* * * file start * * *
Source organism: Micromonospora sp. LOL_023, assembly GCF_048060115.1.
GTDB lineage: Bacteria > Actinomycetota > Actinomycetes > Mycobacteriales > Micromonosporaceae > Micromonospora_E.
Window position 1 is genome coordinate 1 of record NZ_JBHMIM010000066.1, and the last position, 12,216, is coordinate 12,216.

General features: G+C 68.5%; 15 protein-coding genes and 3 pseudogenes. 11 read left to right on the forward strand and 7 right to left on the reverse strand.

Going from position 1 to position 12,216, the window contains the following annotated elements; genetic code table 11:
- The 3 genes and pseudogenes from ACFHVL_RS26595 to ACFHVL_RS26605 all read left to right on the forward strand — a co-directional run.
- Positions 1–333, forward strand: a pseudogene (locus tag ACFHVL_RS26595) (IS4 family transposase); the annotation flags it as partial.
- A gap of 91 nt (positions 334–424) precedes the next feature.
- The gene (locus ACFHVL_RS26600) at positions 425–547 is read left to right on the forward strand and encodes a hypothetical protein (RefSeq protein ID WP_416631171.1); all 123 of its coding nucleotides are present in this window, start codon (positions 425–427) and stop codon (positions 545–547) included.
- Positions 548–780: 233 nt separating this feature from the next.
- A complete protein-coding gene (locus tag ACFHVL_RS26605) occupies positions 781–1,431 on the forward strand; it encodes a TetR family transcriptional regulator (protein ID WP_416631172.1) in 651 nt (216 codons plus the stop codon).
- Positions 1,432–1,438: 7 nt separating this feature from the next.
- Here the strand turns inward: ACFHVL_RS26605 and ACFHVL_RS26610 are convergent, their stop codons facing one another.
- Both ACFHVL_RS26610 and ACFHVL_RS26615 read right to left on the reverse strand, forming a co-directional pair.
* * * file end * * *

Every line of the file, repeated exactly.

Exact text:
Source organism: Micromonospora sp. LOL_023, assembly GCF_048060115.1.
GTDB lineage: Bacteria > Actinomycetota > Actinomycetes > Mycobacteriales > Micromonosporaceae > Micromonospora_E.
Window position 1 is genome coordinate 1 of record NZ_JBHMIM010000066.1, and the last position, 12,216, is coordinate 12,216.

General features: G+C 68.5%; 15 protein-coding genes and 3 pseudogenes. 11 read left to right on the forward strand and 7 right to left on the reverse strand.

Going from position 1 to position 12,216, the window contains the following annotated elements; genetic code table 11:
- The 3 genes and pseudogenes from ACFHVL_RS26595 to ACFHVL_RS26605 all read left to right on the forward strand — a co-directional run.
- Positions 1–333, forward strand: a pseudogene (locus tag ACFHVL_RS26595) (IS4 family transposase); the annotation flags it as partial.
- A gap of 91 nt (positions 334–424) precedes the next feature.
- The gene (locus ACFHVL_RS26600) at positions 425–547 is read left to right on the forward strand and encodes a hypothetical protein (RefSeq protein ID WP_416631171.1); all 123 of its coding nucleotides are present in this window, start codon (positions 425–427) and stop codon (positions 545–547) included.
- Positions 548–780: 233 nt separating this feature from the next.
- A complete protein-coding gene (locus tag ACFHVL_RS26605) occupies positions 781–1,431 on the forward strand; it encodes a TetR family transcriptional regulator (protein ID WP_416631172.1) in 651 nt (216 codons plus the stop codon).
- Positions 1,432–1,438: 7 nt separating this feature from the next.
- Here the strand turns inward: ACFHVL_RS26605 and ACFHVL_RS26610 are convergent, their stop codons facing one another.
- Both ACFHVL_RS26610 and ACFHVL_RS26615 read right to left on the reverse strand, forming a co-directional pair.